Öffis streikten / Strike in Austria

Das Wort Öffi war mir neu (im Standard hieß es:

bq. Die Öffis streikten und trotzdem kam jeder irgendwann dort an, wo er hinwollte. Daraus zu schließen, dass ohne Bus und Bim [Bim?] ausgekommen werden kann, hieße die falschen Verkehrsschlüsse zu ziehen ..

Es bedeutet die öffenlichen Verkehrsmittel. Schon 1999 gab es über das Wort in Österreich Beschwerden.Walter Kühner aus Wien schrieb an die Zeitung Fahrgast:

bq. Gerade von der Fahrgast-Vertretung habe ich nicht erwartet, dass sie die Fahrgäste als lallende Kleinkinder anspricht, sondern diese Neuschöpfung kritisch hinterfragt. Über Autos wird ja auch nicht von “Autis” gesprochen. Ich sehe nicht ein, warum ich mich als ÖV-Benützer verunglimpfen lassen soll.
Oder ist Österreich vom Verblödungs-Virus schon generell infiziert, dass alle nur mehr wie Kleinkinder daherreden und es gar nicht mehr merken?

Bim = Straßenbahn (das Österreichische Wörterbuch sagt “Wien, salopp”.) Kleines österreichisch-deutsches Glossar hier.

The word Öffi is used in the Austrian papers to refer to public transport (die öffentlichen Verkehrsmittel). It is a bit disturbing to the Öffis that the strike this week proved that Vienna is less dependent on them than they hoped.

Bim is the tram, apparently named after the noise you can hear here. I’ve heard of Bimmelbahn, but in Germany it means a small train with a bell.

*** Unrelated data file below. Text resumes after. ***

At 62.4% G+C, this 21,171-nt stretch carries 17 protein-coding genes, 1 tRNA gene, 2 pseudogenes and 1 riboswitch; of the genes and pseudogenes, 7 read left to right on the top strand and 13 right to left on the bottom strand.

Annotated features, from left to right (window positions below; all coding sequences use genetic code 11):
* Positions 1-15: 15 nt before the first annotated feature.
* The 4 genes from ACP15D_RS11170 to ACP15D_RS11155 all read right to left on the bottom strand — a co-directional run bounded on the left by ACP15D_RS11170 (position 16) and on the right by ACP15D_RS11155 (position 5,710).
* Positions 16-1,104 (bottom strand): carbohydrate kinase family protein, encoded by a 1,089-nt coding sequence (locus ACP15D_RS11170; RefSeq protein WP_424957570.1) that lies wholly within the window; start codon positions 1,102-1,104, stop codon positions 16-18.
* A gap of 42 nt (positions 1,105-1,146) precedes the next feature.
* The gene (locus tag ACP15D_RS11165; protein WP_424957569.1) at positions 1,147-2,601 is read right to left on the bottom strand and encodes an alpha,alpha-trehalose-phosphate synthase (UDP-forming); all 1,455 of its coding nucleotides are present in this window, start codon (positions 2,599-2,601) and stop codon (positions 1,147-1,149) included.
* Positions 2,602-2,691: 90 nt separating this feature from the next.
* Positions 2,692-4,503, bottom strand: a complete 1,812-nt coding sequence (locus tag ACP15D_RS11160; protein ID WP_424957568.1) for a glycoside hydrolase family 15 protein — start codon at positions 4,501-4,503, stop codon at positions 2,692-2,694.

There is a small Austrian-German glossary here.

6 thoughts on “Öffis streikten / Strike in Austria

  1. Bim in Austria, Margaret, is the Straßenbahn: in the UK tram and in the US a streetcar (‘named Desire’ if you’re a fan of Tennessee Williams). The reason is the bim, bim, or rather boing, boing sound the tram makes when the driver rings his bell.

    It – and fat right-wing tram passengers taking up more than one seat – used to make a similar sound when I was first a student in Vienna more than 30 years ago.

  2. Whoops! You’re dead right I didn’t. I thought the original question mark was yours and unanswered. I musn’t rush into the answers – as I’m about to with the Mackenzie friend whose origins lie in an Aussie lawyer and not with an Eng. solicitor.

  3. Yes. It was in the Eng. case McKenzie v. McKenzie 1971. My spelling was wrong. The original McKenzie friend was – contrary to legend – very much a qualified lawyer. Being an Aussie – and speaking at a Bar conference I was at in Paris a year ago – he was not allowed rights of audience in the Eng. Appeal Court. That’s why he was consigned to the ‘back benches’. I’m trying to pin down his name. He – and not she – is now one of the highest-ranking officers in the Oz legal profession and/or judiciary.
    These days, McKenzie friend is usually synonymous with legally unqualified busybodies who hang around the London High Court and failed law students, one of whom – name-dropping again – I knew personally and was not given leave to help the claimant in the case of Pierre Izzo v. Philip Ross (a firm), 2001.

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